For years, state officials in Oregon dragged their heels when it came to putting up barriers they knew were needed along the interstate. They knew the deadly consequences for failing to do so, and yet set other priorities, vote after vote, year after year.
Then in 2014, a psychiatrist and mental health counselor were carpooling to work at a local hospital one morning when a pickup truck, thrown off course by a torrential downpour and a speeding oil truck, came careening from the other side of the highway, across the raised dirt median and directly into their lane. The health care workers were struck head-on and both were killed.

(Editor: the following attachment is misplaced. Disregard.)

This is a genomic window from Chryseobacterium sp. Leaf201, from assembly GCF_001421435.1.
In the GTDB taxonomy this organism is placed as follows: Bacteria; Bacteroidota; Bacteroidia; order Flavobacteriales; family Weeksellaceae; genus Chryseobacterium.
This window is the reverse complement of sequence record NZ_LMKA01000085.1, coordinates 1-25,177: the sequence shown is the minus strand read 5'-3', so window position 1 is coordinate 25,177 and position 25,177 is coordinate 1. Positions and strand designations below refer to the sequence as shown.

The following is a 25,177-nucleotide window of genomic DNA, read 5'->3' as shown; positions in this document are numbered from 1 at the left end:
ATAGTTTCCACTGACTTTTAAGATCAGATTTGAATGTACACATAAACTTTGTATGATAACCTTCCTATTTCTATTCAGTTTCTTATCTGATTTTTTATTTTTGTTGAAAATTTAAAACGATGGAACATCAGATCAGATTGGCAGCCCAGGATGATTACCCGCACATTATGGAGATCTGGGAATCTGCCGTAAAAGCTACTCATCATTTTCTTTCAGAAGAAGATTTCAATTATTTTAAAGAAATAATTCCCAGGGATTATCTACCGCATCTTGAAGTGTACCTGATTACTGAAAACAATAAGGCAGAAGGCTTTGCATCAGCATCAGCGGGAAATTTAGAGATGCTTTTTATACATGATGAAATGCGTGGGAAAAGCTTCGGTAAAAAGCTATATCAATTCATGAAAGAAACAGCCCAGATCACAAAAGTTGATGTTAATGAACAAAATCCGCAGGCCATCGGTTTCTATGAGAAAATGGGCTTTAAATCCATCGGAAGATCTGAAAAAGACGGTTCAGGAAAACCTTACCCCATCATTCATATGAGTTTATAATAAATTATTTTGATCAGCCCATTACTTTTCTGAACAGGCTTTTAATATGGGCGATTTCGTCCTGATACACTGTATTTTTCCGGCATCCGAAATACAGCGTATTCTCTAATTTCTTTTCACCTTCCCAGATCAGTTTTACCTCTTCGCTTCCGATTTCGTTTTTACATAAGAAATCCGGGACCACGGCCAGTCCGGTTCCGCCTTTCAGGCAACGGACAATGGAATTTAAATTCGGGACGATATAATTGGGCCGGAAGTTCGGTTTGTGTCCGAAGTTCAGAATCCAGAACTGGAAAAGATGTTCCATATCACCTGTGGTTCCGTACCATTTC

The widow of the deceased driver happened to be a commissioner for the City of Portland. She vowed enough was enough. She pushed state legislators and the governor into passage of the “Fritz-Fairchild Act,” so named after the victims, that gave the state a six-year timeline to install $20 million worth of cable medians along 100 miles of protected highway. She also settled for $1.45 million a pending lawsuit against the state, alleging negligent highway design. Evidence had been presented indicating state officials knew not only were the dirt berms in the median ineffective at preventing cross-over crashes, they may have actually made them worse by serving as a “launching pad.” Another negligence lawsuit for $9.5 million brought by the commissioner against the pickup truck driver and the oil truck company is still pending. Continue reading →